George Orwell, no fan of capitalism, writing in 1944, made this point in a review of Hayek's The Road to Serfdom:Read more
"We have no plan” and “we are unable to act” have become common refrains among influential Americans who grumble about the decline of U.S. power in the 21st century. On both fronts, they lament, China is doing better.Read more
America’s more or less free-market capitalism is not under threat from Marxist-Leninism: That system’s demonstrated failures have consigned it to the ash-heap of history. Nor is it under threat from China’s system of managed economy plus political repression: We can’t even abide police breaking up a disease-infested occupy-something-or-other encampment. It is not even under threat from socialism, the hysterical charges of some anti-Obama extremists notwithstanding.Read more
There’s a lot of silliness on all sides of the Bain Capital debate.
On the one hand, Newt Gingrich’s attacks (and the follow-on assaults by Jon Huntsman and Rick Perry) on Mitt Romney’s career at Bain Capital have been unfair, over the top, and, for that matter, all over the place. Gingrich, Perry, and Huntsman deserve much of the criticism they’ve received from conservative commentators.
On the other, Mitt Romney’s claim throughout his campaign that his private sector experience almost uniquely qualifies him to be president is also silly. Does he really think that having done well in private equity, venture capital, and business consulting—or even in the private sector more broadly—is a self-evident qualification for public office? One assumes Mitt Romney would agree that Chris Christie is a better chief executive of New Jersey than Jon Corzine, and that Rudy Giuliani was a better mayor of New York than Mike Bloomberg. But Romney’s biography looks a lot more like Bloomberg's or Corzine's (leaving aside Corzine's recent misadventures) than like that of Giuliani (pre-mayoralty) or Christie. Past business success does not guarantee performance in public office. Indeed, Romney sometimes seems to go so far as to suggest that succeeding in the private sector is intrinsically more admirable than, e.g., serving as a teacher or a soldier or even in Congress. This is not a sensible proposition, or a defensible one.Read more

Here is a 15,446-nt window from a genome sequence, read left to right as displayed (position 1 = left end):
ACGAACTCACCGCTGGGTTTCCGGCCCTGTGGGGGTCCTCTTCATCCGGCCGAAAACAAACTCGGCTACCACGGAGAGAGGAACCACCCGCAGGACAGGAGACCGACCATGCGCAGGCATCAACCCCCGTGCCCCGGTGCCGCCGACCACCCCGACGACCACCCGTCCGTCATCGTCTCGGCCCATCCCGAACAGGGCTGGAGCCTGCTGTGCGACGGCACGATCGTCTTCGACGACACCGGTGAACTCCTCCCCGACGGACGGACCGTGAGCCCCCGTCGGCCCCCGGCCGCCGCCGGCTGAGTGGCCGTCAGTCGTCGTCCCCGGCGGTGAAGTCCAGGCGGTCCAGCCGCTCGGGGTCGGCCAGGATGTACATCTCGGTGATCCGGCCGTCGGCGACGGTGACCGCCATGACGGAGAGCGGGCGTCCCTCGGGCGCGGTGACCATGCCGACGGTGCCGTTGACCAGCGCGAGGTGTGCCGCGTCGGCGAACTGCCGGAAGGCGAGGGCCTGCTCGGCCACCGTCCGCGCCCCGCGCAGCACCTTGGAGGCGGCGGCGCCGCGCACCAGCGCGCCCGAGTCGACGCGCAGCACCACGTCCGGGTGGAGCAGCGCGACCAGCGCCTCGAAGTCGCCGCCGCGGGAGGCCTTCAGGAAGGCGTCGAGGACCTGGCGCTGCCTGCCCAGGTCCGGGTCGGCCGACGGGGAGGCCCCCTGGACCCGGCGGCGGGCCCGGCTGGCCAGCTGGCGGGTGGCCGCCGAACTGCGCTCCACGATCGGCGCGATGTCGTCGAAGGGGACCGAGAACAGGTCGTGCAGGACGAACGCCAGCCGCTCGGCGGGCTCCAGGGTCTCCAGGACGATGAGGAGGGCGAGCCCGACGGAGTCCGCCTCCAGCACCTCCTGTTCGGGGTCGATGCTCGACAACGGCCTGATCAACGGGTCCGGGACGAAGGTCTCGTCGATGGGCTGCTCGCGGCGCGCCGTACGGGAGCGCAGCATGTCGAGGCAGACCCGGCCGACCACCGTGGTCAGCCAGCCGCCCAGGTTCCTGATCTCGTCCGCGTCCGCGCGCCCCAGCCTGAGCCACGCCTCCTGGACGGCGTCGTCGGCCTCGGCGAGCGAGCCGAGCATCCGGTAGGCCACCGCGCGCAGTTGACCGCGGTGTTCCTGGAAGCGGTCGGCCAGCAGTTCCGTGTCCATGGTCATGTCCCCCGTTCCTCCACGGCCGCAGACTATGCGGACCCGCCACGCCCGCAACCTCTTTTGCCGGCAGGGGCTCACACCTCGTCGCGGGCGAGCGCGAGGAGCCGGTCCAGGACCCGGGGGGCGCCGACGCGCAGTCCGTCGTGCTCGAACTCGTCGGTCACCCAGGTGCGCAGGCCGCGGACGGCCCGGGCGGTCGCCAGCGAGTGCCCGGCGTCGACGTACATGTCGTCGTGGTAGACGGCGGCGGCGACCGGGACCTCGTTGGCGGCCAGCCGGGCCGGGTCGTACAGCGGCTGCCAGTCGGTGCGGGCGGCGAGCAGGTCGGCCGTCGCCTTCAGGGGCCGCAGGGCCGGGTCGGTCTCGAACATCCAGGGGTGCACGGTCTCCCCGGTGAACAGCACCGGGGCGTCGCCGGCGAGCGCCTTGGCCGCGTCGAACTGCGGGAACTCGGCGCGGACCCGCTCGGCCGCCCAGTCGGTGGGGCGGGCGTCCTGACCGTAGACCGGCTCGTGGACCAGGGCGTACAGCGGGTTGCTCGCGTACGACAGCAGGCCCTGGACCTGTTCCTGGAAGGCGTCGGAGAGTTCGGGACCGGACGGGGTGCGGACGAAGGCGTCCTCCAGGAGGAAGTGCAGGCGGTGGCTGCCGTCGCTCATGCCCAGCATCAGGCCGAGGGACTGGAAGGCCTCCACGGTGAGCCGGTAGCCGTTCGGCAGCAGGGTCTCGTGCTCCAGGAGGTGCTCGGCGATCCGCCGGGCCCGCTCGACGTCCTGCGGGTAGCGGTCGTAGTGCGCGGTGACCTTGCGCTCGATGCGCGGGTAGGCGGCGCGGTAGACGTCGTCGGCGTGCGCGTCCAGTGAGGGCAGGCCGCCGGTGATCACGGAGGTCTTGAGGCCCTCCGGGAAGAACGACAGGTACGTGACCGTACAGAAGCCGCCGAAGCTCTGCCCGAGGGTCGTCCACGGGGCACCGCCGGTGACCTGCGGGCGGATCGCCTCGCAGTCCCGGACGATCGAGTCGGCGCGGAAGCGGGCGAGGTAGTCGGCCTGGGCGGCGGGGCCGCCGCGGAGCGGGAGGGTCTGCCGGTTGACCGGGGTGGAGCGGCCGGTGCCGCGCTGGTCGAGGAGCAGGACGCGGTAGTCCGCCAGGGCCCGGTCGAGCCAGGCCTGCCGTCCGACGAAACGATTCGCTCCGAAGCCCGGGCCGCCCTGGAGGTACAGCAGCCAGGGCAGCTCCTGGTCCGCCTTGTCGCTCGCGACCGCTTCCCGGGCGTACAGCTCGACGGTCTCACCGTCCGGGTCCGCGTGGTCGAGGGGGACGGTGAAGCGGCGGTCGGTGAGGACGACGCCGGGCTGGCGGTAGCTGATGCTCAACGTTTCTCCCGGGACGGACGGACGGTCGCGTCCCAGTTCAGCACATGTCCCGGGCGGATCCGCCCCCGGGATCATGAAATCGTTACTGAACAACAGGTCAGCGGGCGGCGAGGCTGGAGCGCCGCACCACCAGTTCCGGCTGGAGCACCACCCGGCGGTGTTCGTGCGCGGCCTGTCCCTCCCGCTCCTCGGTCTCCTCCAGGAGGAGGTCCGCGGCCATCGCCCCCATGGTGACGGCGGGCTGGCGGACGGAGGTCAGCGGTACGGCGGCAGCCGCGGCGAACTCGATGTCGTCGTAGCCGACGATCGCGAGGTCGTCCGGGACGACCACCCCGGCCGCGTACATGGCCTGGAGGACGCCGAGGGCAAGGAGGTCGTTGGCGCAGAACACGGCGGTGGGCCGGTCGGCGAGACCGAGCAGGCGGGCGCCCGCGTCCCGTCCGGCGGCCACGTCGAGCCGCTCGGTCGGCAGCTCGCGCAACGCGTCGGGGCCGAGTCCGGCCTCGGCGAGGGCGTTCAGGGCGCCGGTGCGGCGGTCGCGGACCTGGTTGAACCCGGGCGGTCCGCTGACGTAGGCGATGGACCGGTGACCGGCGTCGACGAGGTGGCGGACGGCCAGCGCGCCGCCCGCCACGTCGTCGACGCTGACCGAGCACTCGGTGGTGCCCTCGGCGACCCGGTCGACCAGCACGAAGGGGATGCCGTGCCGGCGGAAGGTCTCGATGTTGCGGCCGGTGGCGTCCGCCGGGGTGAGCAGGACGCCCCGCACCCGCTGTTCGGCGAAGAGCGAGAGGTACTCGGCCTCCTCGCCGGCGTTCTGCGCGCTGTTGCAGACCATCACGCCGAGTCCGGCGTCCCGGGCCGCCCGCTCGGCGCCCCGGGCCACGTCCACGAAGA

There’s a line of thinking you often hear from Republican-types about how markets are never wrong. You think a certain CEO’s lavish compensation is ridiculous? Nonsense, those types tell you. You think that a CEO’s VORP—that’s a baseball stat that translates, in this case, to the CEO’s marginal value versus the average replacement CEO—couldn’t possibly be so high? They simply counter that he’s worth the money because there’s someone willing to pay it. The results in a market triumph considerations of value.Read more
Two very important changes have occurred in America, and indeed in other Western economies. My guess is that they will prove to be permanent phenomena, just as permanent as the changes introduced by Franklin Delano Roosevelt’s New Deal.Read more
Newt Gingrich has adopted an anti-free market argument—a favorite of the political left—to criticize Mitt Romney. Gingrich accused his rival of making money by “bankrupting companies and laying off employees” in his years at Bain Capital.Read more
As Iranian president Mahmoud Ahmadinejad’s prepares to speak at the United Nations, it is tempting to dismiss his anti-American rants as just another propaganda stunt. But what makes his remarks difficult to ignore is that large segments of the Iranian population will buy into them. And that Ahmadinejad, along with Supreme Leader Ayatollah Khameini and Iran’s clerical leadership, appear to believe what they are saying – fueling a narrative that drives Iran’s reckless international behavior.Read more